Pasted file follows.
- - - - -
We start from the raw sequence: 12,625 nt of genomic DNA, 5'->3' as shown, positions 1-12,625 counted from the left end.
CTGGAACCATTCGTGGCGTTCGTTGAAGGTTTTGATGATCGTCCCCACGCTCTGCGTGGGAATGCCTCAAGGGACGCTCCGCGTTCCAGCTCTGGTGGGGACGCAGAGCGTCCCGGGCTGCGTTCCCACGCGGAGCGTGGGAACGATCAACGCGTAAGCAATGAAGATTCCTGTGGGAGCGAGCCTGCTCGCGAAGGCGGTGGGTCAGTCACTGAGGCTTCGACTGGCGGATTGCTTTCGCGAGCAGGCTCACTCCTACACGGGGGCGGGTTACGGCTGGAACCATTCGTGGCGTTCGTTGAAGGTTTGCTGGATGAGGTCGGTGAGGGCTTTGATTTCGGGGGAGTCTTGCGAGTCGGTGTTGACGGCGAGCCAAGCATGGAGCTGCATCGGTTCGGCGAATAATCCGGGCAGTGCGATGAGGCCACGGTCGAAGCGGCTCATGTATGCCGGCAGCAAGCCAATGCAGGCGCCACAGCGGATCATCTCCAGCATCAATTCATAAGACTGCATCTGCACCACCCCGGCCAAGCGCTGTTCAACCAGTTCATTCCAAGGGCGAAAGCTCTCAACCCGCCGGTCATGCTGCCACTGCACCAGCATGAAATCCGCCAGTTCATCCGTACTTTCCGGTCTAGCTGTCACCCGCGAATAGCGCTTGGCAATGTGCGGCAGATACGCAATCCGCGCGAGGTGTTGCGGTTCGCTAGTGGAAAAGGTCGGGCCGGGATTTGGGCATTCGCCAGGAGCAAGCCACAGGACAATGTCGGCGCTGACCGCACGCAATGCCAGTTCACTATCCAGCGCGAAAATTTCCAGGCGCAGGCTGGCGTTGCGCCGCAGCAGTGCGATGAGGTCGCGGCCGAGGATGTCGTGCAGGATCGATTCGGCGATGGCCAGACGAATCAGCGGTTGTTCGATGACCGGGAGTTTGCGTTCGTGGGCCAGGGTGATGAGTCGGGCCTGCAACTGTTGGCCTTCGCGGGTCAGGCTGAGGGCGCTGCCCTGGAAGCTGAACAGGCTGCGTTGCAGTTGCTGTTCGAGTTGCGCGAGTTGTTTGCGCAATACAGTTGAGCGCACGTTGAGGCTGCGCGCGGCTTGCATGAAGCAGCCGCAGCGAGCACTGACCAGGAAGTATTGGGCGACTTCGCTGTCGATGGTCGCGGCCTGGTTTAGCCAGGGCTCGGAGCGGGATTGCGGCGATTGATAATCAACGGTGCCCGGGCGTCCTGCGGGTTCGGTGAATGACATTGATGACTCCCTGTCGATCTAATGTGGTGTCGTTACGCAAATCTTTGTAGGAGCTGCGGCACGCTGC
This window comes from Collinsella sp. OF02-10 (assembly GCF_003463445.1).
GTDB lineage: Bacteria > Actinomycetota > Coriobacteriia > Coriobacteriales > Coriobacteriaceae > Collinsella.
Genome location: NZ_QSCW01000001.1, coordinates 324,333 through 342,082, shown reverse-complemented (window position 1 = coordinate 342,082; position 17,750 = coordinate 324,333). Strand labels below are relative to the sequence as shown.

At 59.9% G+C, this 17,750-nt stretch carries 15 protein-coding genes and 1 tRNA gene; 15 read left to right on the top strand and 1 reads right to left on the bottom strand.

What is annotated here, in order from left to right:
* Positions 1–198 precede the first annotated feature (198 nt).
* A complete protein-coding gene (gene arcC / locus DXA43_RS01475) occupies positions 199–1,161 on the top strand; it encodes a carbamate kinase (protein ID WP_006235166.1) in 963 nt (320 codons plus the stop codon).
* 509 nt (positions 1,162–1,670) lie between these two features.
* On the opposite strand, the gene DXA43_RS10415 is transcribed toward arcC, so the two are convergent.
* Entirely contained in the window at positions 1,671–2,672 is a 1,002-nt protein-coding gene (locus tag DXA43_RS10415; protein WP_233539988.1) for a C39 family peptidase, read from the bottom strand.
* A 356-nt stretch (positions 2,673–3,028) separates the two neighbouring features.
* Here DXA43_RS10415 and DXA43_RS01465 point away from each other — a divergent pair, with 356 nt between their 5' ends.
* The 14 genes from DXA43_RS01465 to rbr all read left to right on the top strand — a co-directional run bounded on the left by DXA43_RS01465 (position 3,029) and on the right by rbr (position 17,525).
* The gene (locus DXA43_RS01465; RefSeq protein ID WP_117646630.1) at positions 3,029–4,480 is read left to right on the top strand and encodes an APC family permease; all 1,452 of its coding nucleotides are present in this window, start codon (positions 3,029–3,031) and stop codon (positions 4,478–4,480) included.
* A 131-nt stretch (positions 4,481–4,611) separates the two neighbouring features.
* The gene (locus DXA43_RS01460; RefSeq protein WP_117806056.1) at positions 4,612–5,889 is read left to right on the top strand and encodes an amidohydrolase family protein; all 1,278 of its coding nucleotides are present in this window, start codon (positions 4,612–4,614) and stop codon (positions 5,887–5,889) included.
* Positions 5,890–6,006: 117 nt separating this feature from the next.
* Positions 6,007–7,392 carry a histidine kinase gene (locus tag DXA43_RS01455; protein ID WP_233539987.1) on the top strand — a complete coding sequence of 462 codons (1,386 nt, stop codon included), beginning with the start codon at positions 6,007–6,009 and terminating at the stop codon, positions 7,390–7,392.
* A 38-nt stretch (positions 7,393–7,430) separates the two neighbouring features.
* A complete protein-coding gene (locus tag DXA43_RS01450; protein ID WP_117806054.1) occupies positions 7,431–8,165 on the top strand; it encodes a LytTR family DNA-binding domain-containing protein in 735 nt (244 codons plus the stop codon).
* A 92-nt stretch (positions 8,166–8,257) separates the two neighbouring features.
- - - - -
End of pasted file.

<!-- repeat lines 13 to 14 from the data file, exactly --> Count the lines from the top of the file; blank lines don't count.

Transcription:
* A 356-nt stretch (positions 2,673–3,028) separates the two neighbouring features.
* Here DXA43_RS10415 and DXA43_RS01465 point away from each other — a divergent pair, with 356 nt between their 5' ends.